Fall Greetings! Phase 1

This time last year (October 2018) I had a completely different barn, I primarily had boarders and while I had a few lesson students I was primarily focused on my boarders. I started looking at renting stalls at a facility with an indoor because we did have boarders and we did have people interested in going to an indoor. Then, all of that changed. My business has been “live” for about two and a half years. During those two and a half years I believe it has gone through six or seven versions/ designs/ layouts. It is still growing and changing, like a living breathing thing. I sometimes wonder how it can change so fast and then I realize it is because of me!

Photo by Маша Реймерс on Pexels.com

The Farm as it was: Phase 1

Two horses out in large arena with sunrise in the background
Horses out in the arena enjoying the early morning sun

How did the farm come to be? It all started with the desire to teach a few lessons and a certain fluffy palomino pony. I figured I could teach a few lessons, offer quality board at a competitive rate and build a community that would enjoy their horses. I hoped to find people who were willing to work hard to help build a better home for our horses. Those were my ideals, simple enough right? It turns out that, simple sometimes doesn’t exist. My idea for the above came to reality in February of 2017 with a real “start date” of April 2017.
First and foremost though, I had to bring in some boarders. Since I’ve played the find a barn game several times I knew the places to post to. Within a few weeks I had three new boarders and by April 2017 I was certain I would be able to run the barn and pay the monthly lease fee. In less than three months I went from thinking I could do this to managing multiple boarders and horses while working full time and trying to manage my own horses and build up a lesson program. The town I am in has several horse farms, but my farm was the only one that focused on classical dressage and on all around horse care. I had my niche and it was time to build upon it. During this first phase I had to navigate old self care boarders who resented that I was leasing the full facility. In their mind I came in and overturned the apple cart. I felt their frustration with me but I also had to make the choice to do what was best for my budding business. One of the new boarders had a stud colt that went into full blown stallion mode because all of the mares were cycling since it was spring. We managed him but I told his owner that she needed to make other arrangements. From April 2017-August 2017 I saw multiple boarders leave and a shift in the facility. By September 2017 the farm was my responsibility and I had four boarders. I still worked full time and taught a few lessons but for the most part I was running the farm to try and offset the costs of two horses and a pony.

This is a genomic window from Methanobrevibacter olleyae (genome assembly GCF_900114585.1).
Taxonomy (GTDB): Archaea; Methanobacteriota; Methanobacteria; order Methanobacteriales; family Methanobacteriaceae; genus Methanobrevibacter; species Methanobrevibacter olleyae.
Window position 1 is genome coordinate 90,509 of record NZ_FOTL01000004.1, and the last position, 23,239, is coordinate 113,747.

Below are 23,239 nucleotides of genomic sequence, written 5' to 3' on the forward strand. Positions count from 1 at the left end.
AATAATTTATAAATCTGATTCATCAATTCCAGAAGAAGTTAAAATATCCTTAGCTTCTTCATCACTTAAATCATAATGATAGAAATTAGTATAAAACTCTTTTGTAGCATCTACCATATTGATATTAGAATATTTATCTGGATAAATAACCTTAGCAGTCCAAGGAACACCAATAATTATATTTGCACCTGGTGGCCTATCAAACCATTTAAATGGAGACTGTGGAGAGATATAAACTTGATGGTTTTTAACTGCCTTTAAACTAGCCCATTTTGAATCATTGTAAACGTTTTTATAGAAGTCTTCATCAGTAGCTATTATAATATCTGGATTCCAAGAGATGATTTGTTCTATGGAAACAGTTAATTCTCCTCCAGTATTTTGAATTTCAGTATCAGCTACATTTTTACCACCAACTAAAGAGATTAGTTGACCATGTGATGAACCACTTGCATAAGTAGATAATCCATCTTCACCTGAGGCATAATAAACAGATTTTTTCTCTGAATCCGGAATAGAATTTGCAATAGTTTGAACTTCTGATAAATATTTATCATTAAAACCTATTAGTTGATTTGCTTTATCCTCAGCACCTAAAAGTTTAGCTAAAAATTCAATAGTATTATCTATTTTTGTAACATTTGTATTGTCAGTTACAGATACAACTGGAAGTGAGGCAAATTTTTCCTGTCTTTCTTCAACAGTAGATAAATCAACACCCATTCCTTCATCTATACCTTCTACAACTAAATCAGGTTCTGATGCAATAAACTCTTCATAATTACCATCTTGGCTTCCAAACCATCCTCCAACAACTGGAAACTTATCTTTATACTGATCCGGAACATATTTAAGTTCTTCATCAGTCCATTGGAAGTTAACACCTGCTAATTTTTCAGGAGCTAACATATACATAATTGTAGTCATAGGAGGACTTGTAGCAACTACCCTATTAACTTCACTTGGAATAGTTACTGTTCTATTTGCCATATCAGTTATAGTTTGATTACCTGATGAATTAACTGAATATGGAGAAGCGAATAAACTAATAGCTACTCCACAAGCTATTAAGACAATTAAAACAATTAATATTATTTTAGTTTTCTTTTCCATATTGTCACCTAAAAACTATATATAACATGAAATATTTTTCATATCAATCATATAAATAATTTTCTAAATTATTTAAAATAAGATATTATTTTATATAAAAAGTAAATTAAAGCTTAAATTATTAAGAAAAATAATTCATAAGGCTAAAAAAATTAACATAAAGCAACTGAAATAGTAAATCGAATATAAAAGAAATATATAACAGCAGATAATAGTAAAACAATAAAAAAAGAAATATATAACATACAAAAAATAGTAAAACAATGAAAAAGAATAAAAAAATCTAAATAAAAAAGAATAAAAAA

One of the boarders was my informal barn manager. She was expected to get the day to day things done. I worked it out that she received reduced board for her work. Which worked for everyone for a time. However, as with all things, change was coming and I had to navigate between accepting my farm as a place where I boarded a few horses or a facility that was set up to bring in a profit. I struggled (and still struggle) with looking at my business as something that needs to generate a profit. From September 2017 to November 2017 I vacillated between ideas and purposes for the farm. I made several decisions to reduce my personal expenses so that I could self fund my business since every place I tried to apply for funding gave me a firm no. Their reasoning went along the lines of: “Too much debt to income ratio” “No tangible assets”, “Horses are costly and don’t have a good ROI”, “Market is too saturated with that type of business”. Since, I don’t come from money I was left pinching pennies and learning (I’m still learning) to budget. My horses health and well being was (still is) my primary concern, and I worked hard to put the pieces together. It always seemed I was almost at the cusp of being profitable before something happened and I was back at square one. Perhaps I pushed too much. Perhaps I believed people and believed the best in people too much. By the end of Phase one I was questioning why I was doing what I was doing and yet I kept forging ahead hoping that I would be able to find a profit that would cover the expenses that hung in the background.

black filly cantering in a round pen

I will write about phase two in a little bit.

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